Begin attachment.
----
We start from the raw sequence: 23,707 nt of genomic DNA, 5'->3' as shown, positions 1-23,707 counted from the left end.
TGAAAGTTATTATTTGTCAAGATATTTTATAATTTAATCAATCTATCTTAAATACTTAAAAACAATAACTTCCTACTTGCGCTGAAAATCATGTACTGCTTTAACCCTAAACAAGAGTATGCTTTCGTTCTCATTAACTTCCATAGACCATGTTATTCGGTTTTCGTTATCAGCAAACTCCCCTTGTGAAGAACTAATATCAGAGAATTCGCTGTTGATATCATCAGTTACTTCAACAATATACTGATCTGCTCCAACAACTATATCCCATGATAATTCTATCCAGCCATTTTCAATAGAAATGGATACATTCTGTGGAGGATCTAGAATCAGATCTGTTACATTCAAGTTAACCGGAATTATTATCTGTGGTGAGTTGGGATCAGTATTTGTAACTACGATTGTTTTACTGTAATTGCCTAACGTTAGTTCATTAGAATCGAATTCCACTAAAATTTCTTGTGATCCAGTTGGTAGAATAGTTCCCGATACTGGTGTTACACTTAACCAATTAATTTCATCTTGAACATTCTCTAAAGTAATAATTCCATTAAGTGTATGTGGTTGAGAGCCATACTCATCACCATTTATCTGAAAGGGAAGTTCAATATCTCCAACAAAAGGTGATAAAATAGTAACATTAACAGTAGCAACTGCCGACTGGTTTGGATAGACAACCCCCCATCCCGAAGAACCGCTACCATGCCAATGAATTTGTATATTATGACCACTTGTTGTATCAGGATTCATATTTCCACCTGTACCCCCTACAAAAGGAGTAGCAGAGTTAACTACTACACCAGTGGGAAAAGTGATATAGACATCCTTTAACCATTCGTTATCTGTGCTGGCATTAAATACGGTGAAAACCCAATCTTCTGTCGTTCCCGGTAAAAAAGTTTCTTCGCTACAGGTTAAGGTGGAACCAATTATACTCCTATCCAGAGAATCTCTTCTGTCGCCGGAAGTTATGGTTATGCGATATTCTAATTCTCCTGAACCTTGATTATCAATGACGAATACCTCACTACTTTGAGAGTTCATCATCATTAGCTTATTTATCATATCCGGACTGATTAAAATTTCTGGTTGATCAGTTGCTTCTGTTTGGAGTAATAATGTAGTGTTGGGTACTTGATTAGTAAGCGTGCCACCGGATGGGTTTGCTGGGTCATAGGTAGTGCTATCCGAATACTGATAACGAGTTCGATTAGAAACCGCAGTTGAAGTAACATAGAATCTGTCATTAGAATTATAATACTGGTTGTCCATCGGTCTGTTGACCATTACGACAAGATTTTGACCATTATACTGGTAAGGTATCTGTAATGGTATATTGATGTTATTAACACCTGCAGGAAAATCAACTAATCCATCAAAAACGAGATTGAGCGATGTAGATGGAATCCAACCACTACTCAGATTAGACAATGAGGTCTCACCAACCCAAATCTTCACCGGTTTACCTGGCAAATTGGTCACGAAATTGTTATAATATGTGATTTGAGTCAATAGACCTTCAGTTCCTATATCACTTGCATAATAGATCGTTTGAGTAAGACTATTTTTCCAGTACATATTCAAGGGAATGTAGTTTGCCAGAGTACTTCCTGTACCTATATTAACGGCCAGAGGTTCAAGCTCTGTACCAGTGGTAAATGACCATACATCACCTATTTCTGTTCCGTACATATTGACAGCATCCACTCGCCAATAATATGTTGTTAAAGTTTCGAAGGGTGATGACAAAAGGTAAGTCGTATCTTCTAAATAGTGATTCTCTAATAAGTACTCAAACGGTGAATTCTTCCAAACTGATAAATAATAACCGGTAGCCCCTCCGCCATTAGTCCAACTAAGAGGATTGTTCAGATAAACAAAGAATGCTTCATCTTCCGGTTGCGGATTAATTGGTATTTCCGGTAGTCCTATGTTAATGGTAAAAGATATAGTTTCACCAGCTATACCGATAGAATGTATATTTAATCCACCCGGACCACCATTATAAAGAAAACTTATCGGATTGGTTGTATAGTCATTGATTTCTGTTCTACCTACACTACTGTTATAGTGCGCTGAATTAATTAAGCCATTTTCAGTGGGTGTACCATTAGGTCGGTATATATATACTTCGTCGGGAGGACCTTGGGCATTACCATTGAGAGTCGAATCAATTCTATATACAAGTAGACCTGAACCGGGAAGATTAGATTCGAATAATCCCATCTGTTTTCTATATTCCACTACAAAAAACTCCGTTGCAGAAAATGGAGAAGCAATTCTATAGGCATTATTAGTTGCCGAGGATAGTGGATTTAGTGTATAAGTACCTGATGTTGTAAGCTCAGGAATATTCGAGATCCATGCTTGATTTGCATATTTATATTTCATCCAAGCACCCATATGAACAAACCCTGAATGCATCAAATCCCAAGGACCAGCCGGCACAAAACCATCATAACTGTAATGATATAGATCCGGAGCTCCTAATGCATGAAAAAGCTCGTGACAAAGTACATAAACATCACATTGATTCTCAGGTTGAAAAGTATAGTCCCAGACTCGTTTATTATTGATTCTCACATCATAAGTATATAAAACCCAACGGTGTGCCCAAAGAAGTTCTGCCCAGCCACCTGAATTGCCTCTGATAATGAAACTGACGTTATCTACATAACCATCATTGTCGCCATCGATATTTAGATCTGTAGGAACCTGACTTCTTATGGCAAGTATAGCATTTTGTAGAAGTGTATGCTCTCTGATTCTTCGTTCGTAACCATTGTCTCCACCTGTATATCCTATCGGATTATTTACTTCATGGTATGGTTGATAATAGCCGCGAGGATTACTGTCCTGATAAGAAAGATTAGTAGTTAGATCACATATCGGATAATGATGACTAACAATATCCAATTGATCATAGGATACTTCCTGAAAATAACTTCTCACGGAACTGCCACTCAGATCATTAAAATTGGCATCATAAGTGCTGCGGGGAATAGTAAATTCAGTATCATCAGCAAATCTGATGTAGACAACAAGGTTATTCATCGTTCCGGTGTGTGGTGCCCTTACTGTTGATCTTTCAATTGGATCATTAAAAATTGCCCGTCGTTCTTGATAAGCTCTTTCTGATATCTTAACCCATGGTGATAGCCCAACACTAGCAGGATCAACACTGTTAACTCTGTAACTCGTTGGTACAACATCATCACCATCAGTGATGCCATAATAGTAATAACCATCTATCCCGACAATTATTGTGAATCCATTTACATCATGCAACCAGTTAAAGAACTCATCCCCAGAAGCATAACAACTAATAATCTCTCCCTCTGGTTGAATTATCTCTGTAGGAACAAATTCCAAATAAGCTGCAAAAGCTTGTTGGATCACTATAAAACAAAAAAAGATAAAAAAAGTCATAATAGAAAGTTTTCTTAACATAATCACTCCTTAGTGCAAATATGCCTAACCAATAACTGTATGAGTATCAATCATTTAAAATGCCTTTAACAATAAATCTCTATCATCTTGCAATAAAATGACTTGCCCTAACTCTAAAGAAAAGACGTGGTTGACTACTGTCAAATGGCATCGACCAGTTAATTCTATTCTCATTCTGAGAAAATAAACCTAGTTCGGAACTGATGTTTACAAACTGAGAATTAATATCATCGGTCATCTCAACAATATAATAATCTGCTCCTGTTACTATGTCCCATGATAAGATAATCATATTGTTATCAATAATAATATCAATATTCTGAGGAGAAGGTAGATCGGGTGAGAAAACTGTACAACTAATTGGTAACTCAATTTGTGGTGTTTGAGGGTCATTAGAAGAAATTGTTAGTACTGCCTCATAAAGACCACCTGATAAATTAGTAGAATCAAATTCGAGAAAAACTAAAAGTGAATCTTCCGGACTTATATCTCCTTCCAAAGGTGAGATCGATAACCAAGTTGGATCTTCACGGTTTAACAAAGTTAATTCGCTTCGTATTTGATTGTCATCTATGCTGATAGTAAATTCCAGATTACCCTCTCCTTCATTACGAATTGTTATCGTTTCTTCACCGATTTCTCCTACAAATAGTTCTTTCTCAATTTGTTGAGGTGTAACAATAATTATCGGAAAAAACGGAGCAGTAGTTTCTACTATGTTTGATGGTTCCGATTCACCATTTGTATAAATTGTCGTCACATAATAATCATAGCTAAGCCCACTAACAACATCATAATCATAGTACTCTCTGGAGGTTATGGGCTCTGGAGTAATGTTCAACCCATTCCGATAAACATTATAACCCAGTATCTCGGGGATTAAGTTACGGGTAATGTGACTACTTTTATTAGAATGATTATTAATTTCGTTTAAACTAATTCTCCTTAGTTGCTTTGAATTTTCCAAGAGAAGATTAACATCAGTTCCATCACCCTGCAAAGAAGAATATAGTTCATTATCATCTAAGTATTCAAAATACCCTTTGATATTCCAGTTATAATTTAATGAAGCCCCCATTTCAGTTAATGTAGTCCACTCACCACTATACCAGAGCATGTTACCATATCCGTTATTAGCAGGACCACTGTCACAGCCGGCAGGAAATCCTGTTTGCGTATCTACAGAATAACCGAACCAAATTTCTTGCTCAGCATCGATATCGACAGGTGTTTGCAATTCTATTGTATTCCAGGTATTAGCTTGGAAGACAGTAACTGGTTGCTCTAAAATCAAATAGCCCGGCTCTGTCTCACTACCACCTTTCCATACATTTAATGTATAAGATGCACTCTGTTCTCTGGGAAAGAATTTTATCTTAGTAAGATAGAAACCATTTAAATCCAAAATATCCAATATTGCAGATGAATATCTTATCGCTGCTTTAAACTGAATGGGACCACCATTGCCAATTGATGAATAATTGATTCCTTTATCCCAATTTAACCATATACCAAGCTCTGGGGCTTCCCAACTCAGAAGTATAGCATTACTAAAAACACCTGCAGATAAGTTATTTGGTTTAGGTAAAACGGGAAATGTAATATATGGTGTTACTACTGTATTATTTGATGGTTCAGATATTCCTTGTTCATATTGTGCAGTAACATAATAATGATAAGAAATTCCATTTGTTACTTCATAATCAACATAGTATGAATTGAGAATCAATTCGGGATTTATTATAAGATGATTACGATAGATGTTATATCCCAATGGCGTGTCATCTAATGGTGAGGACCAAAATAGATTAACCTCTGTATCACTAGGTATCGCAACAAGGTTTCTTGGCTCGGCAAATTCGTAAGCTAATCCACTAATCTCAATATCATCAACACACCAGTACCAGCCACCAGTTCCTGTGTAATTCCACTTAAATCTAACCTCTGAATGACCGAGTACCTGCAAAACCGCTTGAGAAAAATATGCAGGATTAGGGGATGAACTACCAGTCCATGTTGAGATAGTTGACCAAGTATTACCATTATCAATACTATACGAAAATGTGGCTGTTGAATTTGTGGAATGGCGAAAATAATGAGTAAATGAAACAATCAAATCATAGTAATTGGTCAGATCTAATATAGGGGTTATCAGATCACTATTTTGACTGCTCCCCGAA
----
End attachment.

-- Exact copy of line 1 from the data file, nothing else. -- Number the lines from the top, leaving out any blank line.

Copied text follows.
We start from the raw sequence: 23,707 nt of genomic DNA, 5'->3' as shown, positions 1-23,707 counted from the left end.